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A Lot or a Little?
What you will—and won't—find in this book.
Janie is inspired by the writings and life of Virginia Woolf; she also loves classical music and teaches Micah about it.
Friendship and loyalty are strong themes, but the story offers vivid, cautionary examples of what can go wrong and how strong bonds can turn deadly.
Positive Role Models
Although both of them are frequently overwrought and confused and often see the world through distorted lenses, Micah and Janie are relatably alienated small-town teens who value their long friendship. But they are complex, and their "soul mate" relationship has its darker aspects, as Janie ignores Micah in public (because she's a cool kid and he's not), makes cruel comments, patronizes him, and manipulates him while going through a series of boyfriends. He, in turn, veers between extreme self-sacrifice (as a child, he gave blood to Janie even though he thought it would kill him) and anger at the way she treats him. A classmate turns out to be not merely a "douche bag" but a rapist. Micah's friend Dewey tries to look out for him, especially since Micah's memory is a little wonky. With the exception of a teacher who offers support to a student who's hurting, the adults here are sometimes well-meaning but generally useless. Janie's parents often leave her on her own because their marriage is rocky and they think it's important to travel together when one of them has a business trip.
Violence & Scariness
A rape is followed by a suicide. A character torches a house. In the past, a character's mom died in a car crash. Characters punch each other and get into physical fights.
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Sex, Romance & Nudity
A character mentions having sex in a tent and says it's not fun. Teens kiss a lot in the story -- sometimes passionately, sometimes drunkenly, sometimes with cruel calculation, sometimes with members of their own gender. A character taunts Micah that his gay male friend only sticks around because he's in love with Micah. An adult character is wracked with guilt because his wife died in a car crash while he was having sex with his girlfriend. Janie reveres Virginia Woolf, whose books Janie's mother tried to have banned from the school library for fear they'd turn Janie into a lesbian. Drawing penises on school desks is a favorite pastime of some of the characters.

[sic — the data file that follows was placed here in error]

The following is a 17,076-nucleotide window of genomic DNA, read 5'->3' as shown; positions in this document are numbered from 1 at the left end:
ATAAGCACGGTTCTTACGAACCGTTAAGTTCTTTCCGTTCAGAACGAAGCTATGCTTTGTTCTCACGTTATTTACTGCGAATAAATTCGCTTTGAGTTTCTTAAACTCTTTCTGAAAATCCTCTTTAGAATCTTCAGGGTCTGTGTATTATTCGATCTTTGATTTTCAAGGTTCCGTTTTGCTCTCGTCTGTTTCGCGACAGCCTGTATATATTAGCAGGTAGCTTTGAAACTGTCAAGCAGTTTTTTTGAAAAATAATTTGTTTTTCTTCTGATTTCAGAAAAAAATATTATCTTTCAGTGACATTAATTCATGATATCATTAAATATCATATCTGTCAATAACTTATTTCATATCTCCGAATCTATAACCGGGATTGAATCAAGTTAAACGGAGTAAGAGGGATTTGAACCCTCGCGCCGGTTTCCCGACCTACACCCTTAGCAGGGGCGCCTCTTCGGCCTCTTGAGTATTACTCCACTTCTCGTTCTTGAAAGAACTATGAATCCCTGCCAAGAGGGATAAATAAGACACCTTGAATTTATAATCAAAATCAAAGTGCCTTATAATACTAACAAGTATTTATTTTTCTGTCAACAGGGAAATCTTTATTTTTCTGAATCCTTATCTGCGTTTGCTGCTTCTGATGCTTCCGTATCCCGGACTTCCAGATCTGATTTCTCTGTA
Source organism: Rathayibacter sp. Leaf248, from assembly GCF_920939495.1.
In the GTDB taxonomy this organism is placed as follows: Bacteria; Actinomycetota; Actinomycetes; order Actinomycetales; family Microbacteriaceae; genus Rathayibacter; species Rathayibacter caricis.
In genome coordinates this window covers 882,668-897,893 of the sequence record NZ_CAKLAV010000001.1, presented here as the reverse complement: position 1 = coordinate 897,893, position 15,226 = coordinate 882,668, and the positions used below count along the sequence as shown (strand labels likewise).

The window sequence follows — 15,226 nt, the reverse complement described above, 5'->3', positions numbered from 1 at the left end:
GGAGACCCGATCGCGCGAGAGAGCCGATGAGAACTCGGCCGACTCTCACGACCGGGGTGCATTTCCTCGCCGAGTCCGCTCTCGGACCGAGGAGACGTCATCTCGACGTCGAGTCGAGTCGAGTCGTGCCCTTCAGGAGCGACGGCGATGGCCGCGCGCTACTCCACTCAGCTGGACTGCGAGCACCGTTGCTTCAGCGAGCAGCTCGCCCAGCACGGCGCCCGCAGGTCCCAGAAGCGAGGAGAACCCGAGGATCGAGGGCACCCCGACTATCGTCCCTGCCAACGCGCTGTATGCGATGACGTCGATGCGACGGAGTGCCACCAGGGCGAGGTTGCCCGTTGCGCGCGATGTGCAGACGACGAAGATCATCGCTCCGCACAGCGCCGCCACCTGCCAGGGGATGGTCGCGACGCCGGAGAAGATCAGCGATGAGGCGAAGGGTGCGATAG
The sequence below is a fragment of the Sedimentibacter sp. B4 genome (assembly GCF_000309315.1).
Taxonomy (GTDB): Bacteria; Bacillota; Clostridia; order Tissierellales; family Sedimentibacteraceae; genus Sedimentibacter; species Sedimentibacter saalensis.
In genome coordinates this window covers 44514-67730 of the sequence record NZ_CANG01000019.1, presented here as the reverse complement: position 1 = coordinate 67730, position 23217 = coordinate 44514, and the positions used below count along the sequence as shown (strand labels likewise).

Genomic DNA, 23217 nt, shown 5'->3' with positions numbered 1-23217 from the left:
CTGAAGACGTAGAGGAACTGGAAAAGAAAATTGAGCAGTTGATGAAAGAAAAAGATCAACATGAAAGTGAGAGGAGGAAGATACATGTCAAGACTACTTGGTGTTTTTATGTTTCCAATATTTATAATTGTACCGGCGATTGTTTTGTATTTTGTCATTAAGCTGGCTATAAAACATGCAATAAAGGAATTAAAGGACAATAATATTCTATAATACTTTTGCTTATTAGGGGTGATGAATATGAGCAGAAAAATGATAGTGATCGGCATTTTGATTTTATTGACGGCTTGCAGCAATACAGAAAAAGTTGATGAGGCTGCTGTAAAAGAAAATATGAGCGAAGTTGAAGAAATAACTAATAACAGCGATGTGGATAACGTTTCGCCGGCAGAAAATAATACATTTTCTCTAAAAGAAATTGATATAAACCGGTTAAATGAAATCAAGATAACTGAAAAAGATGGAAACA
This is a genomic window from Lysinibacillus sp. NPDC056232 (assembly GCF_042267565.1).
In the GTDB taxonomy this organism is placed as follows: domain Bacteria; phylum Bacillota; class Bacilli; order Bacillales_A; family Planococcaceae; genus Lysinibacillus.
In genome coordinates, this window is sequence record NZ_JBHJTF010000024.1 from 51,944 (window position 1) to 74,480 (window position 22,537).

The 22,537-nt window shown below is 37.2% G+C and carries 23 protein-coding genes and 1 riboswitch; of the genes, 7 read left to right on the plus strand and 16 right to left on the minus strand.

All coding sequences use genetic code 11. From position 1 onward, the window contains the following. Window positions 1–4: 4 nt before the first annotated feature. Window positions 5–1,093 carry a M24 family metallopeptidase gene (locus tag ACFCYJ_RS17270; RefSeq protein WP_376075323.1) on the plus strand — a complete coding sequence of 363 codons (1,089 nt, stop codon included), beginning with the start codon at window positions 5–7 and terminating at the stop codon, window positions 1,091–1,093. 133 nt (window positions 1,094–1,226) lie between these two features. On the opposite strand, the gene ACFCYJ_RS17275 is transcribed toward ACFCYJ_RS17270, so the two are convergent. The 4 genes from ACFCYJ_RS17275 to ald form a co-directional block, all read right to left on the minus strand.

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Frequent "f--k," "s--t," "douche bag," "a--hole," "dick," and the like.
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Products & Purchases
Micah and Dewey spend a lot of time playing games on Xbox. Janie's mother appears obsessed with money and status. Brand names include Chobani yogurt, Ralph Lauren sweaters, iPad.
Drinking, Drugs & Smoking
Booze is everywhere in this story, and it rarely leads anywhere good. Teens drinking and getting drunk is a regular occurrence in small-town Waldo, Iowa, and there are frequent scenes depicting this. A night of alcohol-drenched partying includes a date rape. A teen character is a heavy cigarette-smoker.
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Parents Need to Know
Parents need to know that This Is Where the World Ends, author Amy Zhang's second novel (the first, Falling Into Place, dealt with teen suicide), is a dark, often compelling psychological study of relationships -- and what happens when an "atom" of two people who love each other "more than anything" crashes against a world of parents, school cliques, and crushingly boring small-town life. There's a lot of questionable behavior and strong language (including "f--k" and "s--t"), and high school kids -- the two central characters turn 18 during the story -- smoke cigarettes and get drunk often. One drunken party includes date rape and suicide. A character torches a house. The action takes place very much inside the heads of the two main characters: One may not be sane, and the other is suffering from post-traumatic memory loss. There's a lot of suspense as the story unfolds; readers who enjoy complex explorations of what makes people tick will find a lot to think about, but there's not much light among the shadows.
Is It Any Good?
A small-town teen with memory loss struggles to learn where his best friend is, why she left him, and why the police want to talk to him about her torched house in this dark, compelling page-turner. Author Amy Zhang, switching between the narrative voices of the two characters, weaves a complex, sometimes deceptive story -- some of which the reader may figure out before protagonist/narrator Micah does, and some of which is open to different interpretations -- as she reveals two complicated, relatable, not always likable characters who form their own world, and looks at what happens to them in THIS IS WHERE THE WORLD ENDS:
"The point was each other. They knew each other in their atoms, and the point was that they were together. They never talked about it, but they both knew what they feared. More than anything, they feared that they wouldn't have each other someday.
"And without each other, there wouldn't be much of a point at all, would there?"
Did we miss something on diversity?
Research shows a connection between kids' healthy self-esteem and positive portrayals in media. That's why we've added a new "Diverse Representations" section to our reviews that will be rolling out on an ongoing basis. You can help us help kids by suggesting a diversity update.